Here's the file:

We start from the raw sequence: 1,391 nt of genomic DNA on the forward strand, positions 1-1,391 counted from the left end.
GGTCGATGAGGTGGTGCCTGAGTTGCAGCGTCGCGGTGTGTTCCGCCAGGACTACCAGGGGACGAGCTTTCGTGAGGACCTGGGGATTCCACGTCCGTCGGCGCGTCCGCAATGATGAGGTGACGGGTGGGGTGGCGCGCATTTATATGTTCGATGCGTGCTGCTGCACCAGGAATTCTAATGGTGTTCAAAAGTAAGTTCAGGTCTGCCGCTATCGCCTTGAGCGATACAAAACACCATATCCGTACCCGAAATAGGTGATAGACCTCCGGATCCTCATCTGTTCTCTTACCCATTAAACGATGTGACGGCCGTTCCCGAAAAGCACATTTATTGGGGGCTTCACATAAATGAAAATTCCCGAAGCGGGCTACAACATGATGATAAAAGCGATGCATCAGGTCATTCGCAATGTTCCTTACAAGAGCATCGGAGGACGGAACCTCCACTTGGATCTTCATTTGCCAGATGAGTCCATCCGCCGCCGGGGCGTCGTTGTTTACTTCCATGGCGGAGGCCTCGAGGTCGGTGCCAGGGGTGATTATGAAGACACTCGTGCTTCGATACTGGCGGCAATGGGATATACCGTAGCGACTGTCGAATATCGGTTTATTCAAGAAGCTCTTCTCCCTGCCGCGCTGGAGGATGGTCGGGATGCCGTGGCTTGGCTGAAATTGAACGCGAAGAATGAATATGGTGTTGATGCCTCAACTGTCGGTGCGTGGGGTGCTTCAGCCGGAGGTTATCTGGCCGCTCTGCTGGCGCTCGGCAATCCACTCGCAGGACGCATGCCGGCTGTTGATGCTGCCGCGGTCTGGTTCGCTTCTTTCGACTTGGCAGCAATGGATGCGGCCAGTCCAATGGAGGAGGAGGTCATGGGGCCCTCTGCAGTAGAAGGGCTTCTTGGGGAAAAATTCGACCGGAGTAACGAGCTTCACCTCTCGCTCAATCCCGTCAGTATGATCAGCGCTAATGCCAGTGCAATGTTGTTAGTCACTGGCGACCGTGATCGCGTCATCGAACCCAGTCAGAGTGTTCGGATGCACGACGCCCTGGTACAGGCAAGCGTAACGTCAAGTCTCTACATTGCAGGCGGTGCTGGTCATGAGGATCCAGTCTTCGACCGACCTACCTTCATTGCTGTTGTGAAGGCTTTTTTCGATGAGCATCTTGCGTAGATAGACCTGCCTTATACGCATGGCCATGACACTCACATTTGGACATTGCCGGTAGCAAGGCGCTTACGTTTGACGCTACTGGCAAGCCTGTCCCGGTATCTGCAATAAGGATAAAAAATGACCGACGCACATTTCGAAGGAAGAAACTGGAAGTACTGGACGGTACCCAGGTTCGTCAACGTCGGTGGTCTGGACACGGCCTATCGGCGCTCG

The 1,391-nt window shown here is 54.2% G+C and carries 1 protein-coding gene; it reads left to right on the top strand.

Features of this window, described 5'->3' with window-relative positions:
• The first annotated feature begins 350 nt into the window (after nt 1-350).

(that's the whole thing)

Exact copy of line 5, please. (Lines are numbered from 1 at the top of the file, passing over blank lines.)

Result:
• The first annotated feature begins 350 nt into the window (after nt 1-350).